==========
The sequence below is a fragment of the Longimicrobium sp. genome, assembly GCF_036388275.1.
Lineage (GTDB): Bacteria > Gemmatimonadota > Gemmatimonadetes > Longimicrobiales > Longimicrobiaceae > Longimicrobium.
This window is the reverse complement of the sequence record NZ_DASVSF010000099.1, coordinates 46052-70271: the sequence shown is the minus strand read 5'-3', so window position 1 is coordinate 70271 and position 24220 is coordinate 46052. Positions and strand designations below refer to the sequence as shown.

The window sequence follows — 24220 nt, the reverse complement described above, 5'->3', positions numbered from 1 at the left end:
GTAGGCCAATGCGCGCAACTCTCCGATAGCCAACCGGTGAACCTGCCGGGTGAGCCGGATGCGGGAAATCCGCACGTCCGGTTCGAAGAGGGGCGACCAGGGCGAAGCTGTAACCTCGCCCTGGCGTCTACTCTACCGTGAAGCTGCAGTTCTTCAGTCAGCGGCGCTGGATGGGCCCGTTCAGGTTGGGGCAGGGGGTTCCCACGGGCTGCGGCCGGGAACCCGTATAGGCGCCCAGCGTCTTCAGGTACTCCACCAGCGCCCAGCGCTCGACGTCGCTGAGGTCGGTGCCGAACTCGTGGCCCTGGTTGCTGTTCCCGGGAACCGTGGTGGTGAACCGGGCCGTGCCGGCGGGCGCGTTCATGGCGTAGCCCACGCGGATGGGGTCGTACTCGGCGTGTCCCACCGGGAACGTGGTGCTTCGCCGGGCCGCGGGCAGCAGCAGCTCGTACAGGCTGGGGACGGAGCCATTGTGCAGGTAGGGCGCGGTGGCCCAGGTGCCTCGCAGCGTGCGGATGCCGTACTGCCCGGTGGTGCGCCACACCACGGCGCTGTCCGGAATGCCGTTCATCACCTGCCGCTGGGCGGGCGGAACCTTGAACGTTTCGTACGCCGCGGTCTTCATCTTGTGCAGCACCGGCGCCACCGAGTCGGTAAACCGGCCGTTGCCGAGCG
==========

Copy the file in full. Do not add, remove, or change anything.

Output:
The sequence below is a fragment of the Longimicrobium sp. genome, assembly GCF_036388275.1.
Lineage (GTDB): Bacteria > Gemmatimonadota > Gemmatimonadetes > Longimicrobiales > Longimicrobiaceae > Longimicrobium.
This window is the reverse complement of the sequence record NZ_DASVSF010000099.1, coordinates 46052-70271: the sequence shown is the minus strand read 5'-3', so window position 1 is coordinate 70271 and position 24220 is coordinate 46052. Positions and strand designations below refer to the sequence as shown.

The window sequence follows — 24220 nt, the reverse complement described above, 5'->3', positions numbered from 1 at the left end:
GTAGGCCAATGCGCGCAACTCTCCGATAGCCAACCGGTGAACCTGCCGGGTGAGCCGGATGCGGGAAATCCGCACGTCCGGTTCGAAGAGGGGCGACCAGGGCGAAGCTGTAACCTCGCCCTGGCGTCTACTCTACCGTGAAGCTGCAGTTCTTCAGTCAGCGGCGCTGGATGGGCCCGTTCAGGTTGGGGCAGGGGGTTCCCACGGGCTGCGGCCGGGAACCCGTATAGGCGCCCAGCGTCTTCAGGTACTCCACCAGCGCCCAGCGCTCGACGTCGCTGAGGTCGGTGCCGAACTCGTGGCCCTGGTTGCTGTTCCCGGGAACCGTGGTGGTGAACCGGGCCGTGCCGGCGGGCGCGTTCATGGCGTAGCCCACGCGGATGGGGTCGTACTCGGCGTGTCCCACCGGGAACGTGGTGCTTCGCCGGGCCGCGGGCAGCAGCAGCTCGTACAGGCTGGGGACGGAGCCATTGTGCAGGTAGGGCGCGGTGGCCCAGGTGCCTCGCAGCGTGCGGATGCCGTACTGCCCGGTGGTGCGCCACACCACGGCGCTGTCCGGAATGCCGTTCATCACCTGCCGCTGGGCGGGCGGAACCTTGAACGTTTCGTACGCCGCGGTCTTCATCTTGTGCAGCACCGGCGCCACCGAGTCGGTAAACCGGCCGTTGCCGAGCG